British and US special forces freed three Western peace workers - including the 74-year-old Briton Norman Kember - without firing a shot today, ending a four-month ordeal in which an American hostage was murdered.
The three Christian activists were freed in an SAS-led dawn raid on a house in western Baghdad, but it appears that their captors had already fled.
Mr Kember, a retired professor, is in good health and was said to have told staff at the British Embassy in Baghdad: "It's great to be free. I'm looking forward to getting back to the UK."
Norman Kember's harrowed appearance on this January video was a low point for his family and supporters (Al Jazeera/AP)
A life-long peace campaigner, Mr Kember was kidnapped with two Canadians, James Loney, 41, and Harmeet Singh Sooden, 32, and Tom Fox, a 54-year-old American, in Baghdad on November 26. All four were volunteers with the Chicago-based Christian Peacemaker Teams.
While friends and family held vigils, furious diplomatic attempts to win their freedom came to nothing and occasional videos released by their captors were followed by ominous silences. On March 9, shortly after the release of a videotape showing his three colleagues, Mr Fox's battered body was found handcuffed on a rubbish dump in west Baghdad on March 9, wrapped in a blanket and stuffed in a plastic bag.
British officials said the rescue operation came after weeks of planning, but a US military spokesman, Major-General Rick Lynch, said the information that allowed the assault to go ahead came from a man detained by American forces late last night. A few hours later the raid was launched and all three hostages were found tied up in the same room of the house.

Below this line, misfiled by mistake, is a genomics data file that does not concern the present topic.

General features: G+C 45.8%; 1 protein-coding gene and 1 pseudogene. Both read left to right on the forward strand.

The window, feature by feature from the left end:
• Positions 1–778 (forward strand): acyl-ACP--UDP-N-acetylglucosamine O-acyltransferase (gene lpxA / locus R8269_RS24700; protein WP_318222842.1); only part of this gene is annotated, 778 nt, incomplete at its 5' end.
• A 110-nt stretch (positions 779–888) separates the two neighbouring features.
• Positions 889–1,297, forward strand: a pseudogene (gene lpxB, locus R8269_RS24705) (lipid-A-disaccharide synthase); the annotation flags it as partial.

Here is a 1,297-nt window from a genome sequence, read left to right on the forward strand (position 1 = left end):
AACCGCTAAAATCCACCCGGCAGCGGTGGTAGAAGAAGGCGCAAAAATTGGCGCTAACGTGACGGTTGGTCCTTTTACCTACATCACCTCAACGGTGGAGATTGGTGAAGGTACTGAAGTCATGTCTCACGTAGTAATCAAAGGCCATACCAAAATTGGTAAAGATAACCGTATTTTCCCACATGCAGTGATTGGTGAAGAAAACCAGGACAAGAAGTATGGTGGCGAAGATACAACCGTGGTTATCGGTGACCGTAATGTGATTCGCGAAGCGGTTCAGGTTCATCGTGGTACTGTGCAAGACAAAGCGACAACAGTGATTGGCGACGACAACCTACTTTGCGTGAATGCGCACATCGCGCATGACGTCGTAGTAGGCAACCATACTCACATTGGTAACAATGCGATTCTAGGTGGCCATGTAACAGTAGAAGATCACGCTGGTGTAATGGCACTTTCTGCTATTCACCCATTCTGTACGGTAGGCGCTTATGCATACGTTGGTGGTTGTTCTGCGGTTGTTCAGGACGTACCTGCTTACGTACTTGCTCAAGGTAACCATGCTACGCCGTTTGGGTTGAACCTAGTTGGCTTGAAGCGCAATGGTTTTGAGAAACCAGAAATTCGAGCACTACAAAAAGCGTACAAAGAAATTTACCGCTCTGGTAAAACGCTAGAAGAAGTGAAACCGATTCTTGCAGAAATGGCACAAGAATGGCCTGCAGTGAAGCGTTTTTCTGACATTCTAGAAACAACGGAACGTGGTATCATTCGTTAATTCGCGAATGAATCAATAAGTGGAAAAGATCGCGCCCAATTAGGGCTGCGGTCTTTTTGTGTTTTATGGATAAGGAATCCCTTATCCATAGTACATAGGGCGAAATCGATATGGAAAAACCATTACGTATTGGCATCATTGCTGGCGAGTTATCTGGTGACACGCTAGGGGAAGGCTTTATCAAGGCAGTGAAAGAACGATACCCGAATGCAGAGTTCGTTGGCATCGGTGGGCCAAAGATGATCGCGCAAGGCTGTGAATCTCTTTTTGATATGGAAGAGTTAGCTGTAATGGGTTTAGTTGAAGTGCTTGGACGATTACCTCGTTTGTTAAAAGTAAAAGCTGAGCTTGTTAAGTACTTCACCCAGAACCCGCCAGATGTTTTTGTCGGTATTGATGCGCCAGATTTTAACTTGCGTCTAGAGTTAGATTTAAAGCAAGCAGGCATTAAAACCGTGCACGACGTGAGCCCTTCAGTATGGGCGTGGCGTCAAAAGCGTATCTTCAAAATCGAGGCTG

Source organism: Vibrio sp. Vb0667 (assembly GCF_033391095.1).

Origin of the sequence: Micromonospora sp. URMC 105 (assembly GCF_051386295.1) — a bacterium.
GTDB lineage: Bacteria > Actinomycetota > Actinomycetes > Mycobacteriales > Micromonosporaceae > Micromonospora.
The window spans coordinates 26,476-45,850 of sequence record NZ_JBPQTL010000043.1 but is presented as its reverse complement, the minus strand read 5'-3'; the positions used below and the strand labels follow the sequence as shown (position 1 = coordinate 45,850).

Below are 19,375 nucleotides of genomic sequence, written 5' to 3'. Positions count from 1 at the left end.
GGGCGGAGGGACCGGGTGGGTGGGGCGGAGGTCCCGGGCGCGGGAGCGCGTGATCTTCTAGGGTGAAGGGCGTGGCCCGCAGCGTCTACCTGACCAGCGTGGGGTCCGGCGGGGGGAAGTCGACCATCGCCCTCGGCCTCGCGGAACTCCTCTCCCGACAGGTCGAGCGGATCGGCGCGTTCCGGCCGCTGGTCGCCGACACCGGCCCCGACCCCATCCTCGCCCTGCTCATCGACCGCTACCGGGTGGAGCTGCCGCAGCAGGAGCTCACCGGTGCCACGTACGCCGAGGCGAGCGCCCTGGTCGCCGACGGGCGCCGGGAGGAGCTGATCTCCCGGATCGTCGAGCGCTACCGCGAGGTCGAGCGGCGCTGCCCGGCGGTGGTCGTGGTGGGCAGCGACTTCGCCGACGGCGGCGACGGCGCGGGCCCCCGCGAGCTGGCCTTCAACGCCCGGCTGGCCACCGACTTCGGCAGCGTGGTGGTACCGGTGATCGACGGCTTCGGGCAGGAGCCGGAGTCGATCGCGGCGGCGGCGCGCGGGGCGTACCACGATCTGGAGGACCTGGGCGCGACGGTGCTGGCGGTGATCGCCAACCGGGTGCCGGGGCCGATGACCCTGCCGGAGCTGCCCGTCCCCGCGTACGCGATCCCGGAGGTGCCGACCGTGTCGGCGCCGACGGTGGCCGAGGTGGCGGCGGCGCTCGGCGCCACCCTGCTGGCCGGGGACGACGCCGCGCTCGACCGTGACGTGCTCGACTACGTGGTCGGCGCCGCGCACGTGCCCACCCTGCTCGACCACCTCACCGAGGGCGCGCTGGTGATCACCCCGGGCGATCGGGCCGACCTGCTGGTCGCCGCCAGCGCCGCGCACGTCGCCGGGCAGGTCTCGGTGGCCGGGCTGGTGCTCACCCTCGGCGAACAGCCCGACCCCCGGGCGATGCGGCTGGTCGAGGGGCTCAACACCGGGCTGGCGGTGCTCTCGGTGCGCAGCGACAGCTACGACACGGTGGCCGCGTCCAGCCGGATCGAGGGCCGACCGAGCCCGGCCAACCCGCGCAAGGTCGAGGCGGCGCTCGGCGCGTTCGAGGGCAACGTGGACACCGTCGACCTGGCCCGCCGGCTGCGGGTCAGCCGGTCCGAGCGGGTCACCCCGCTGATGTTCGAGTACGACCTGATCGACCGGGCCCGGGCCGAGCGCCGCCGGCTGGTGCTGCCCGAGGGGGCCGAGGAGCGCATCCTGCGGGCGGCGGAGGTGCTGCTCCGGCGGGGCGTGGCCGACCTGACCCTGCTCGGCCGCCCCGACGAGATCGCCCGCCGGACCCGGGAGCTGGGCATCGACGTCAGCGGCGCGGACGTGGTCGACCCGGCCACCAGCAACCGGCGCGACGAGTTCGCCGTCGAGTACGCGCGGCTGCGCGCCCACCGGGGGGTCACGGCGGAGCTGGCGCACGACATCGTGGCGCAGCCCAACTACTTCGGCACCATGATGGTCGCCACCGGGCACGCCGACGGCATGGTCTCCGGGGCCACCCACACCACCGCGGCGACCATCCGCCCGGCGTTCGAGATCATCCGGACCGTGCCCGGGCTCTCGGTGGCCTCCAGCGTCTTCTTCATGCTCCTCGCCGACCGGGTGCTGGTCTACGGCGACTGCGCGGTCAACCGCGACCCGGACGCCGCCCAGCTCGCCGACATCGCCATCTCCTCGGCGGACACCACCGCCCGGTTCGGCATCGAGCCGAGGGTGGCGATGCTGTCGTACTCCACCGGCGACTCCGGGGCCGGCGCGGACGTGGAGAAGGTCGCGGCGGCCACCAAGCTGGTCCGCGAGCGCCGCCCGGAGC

"They were bound, they were together. There were no kidnappers in the areas," he told a press conference in Baghdad. "The key point is that it was intelligence-led and it was information gathered from a detainee."
All three hostages were said to be in good health, although British officials suggested that Mr Kember - the eldest by more than 30 years - had survived the ordeal best. The hostages were flown to Baghdad's Green Zone for medical checks and debriefing by the security services.
Reports of their release were confirmed by Jack Straw, the Foreign Secretary, who delivered a statement in Downing Street this morning.
"The three hostages, Norman Kember, a British hostage, (and) two Canadian hostages, have been released as a result of a multi-national force operation which took place earlier today. British forces were involved in this operation," Mr Straw said.
"It follows weeks and weeks of very careful work by our military personnel in Iraq and many civilians as well. I am delighted that now we have a happy ending to this terrible ordeal for Norman Kember, for his family, and for the Canadian hostages and their families as well."
The Foreign Secretary said that he had already spoken to Mr Kember's wife, Pat. "It goes without saying that she is absolutely delighted, elated, at this news," he added.
In a later statement to reporters, he added: "Mercifully, no shots were fired when their release was being effected."
In Toronto, Doug Pritchard, co-director of the Christian Peacemaker Teams, which sends teams of Christians trained in techniques of non-violent action to conflicts around the world, welcomed the release - although he said that Mr Fox's murder meant that their colleagues' joy was "bitter-sweet".